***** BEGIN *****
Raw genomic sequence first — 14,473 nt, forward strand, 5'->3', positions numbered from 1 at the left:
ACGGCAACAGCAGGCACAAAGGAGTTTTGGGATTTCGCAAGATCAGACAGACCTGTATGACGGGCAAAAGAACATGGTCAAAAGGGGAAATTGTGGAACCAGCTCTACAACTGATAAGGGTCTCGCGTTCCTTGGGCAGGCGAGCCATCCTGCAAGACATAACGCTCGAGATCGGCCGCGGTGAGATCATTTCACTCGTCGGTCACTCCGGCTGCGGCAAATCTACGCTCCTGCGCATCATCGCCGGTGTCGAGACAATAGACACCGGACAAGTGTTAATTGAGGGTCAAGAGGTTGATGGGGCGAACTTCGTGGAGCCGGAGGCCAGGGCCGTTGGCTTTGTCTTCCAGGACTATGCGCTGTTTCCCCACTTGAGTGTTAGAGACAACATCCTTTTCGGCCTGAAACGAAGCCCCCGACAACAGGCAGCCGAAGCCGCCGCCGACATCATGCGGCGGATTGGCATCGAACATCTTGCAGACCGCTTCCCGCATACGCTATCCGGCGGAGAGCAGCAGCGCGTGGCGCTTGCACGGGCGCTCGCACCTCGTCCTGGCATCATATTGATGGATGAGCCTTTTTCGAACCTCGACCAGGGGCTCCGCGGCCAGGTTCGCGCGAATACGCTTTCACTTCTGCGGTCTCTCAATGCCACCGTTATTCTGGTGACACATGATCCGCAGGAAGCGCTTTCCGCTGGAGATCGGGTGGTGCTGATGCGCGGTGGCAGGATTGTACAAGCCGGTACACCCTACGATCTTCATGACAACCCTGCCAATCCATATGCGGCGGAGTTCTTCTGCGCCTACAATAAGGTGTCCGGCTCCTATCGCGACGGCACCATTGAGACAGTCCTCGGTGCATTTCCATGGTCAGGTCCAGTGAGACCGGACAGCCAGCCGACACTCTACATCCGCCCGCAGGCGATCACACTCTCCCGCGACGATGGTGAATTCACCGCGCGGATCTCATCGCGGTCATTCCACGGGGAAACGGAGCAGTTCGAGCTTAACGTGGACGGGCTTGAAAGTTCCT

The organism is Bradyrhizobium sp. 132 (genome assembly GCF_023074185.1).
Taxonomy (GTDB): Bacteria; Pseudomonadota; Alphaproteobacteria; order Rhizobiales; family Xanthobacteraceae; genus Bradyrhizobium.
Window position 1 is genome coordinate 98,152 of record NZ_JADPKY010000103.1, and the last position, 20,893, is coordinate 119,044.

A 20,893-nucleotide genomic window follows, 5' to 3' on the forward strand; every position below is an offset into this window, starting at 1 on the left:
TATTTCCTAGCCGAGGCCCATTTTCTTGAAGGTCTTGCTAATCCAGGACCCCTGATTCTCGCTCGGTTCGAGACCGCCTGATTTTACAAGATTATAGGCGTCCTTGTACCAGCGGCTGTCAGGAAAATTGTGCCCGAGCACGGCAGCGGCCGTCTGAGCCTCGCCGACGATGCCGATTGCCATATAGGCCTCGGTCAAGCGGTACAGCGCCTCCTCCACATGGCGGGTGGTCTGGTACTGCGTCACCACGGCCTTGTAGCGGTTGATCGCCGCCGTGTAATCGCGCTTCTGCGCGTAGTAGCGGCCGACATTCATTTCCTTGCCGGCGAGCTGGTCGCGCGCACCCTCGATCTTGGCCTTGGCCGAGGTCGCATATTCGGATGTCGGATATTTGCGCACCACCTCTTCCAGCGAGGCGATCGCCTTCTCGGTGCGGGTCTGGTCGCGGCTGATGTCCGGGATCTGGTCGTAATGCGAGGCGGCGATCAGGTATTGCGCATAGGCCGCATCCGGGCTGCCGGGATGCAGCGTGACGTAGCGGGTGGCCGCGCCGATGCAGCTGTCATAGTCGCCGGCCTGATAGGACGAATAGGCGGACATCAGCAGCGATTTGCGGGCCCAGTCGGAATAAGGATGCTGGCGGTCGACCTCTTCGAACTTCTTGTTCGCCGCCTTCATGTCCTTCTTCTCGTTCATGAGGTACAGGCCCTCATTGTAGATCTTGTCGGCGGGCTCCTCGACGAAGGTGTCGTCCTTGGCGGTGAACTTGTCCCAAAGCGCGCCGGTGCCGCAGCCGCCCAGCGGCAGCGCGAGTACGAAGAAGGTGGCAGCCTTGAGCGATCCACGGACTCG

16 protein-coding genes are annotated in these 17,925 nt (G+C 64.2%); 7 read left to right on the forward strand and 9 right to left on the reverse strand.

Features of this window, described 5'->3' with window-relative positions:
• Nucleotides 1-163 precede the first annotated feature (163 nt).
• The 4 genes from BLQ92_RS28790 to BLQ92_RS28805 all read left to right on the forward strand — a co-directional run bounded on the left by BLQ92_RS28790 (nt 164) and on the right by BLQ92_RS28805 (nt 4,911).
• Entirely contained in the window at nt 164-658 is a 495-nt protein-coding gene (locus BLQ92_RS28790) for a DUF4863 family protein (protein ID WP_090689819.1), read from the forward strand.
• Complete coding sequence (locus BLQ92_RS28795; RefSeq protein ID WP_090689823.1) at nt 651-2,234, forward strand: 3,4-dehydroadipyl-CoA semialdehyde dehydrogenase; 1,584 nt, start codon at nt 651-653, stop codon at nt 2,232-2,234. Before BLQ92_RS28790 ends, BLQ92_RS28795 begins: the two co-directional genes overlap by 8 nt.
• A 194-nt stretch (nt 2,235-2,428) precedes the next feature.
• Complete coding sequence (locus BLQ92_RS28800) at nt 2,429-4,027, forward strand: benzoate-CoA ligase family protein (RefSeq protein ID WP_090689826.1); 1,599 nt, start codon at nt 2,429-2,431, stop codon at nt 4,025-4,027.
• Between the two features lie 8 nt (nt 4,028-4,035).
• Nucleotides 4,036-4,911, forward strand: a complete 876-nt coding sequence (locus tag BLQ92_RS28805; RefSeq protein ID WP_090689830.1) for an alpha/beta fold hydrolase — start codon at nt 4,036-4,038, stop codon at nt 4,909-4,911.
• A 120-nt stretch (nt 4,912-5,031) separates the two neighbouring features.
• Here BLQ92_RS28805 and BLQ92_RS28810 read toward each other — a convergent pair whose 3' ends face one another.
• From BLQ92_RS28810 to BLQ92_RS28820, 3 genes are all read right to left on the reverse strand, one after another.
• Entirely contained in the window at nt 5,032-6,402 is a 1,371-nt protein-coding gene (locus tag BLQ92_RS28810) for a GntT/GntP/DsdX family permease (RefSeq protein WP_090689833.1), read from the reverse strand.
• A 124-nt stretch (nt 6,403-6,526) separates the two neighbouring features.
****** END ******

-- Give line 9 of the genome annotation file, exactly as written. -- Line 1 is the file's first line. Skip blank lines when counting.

Features of this window, described 5'->3' with window-relative positions: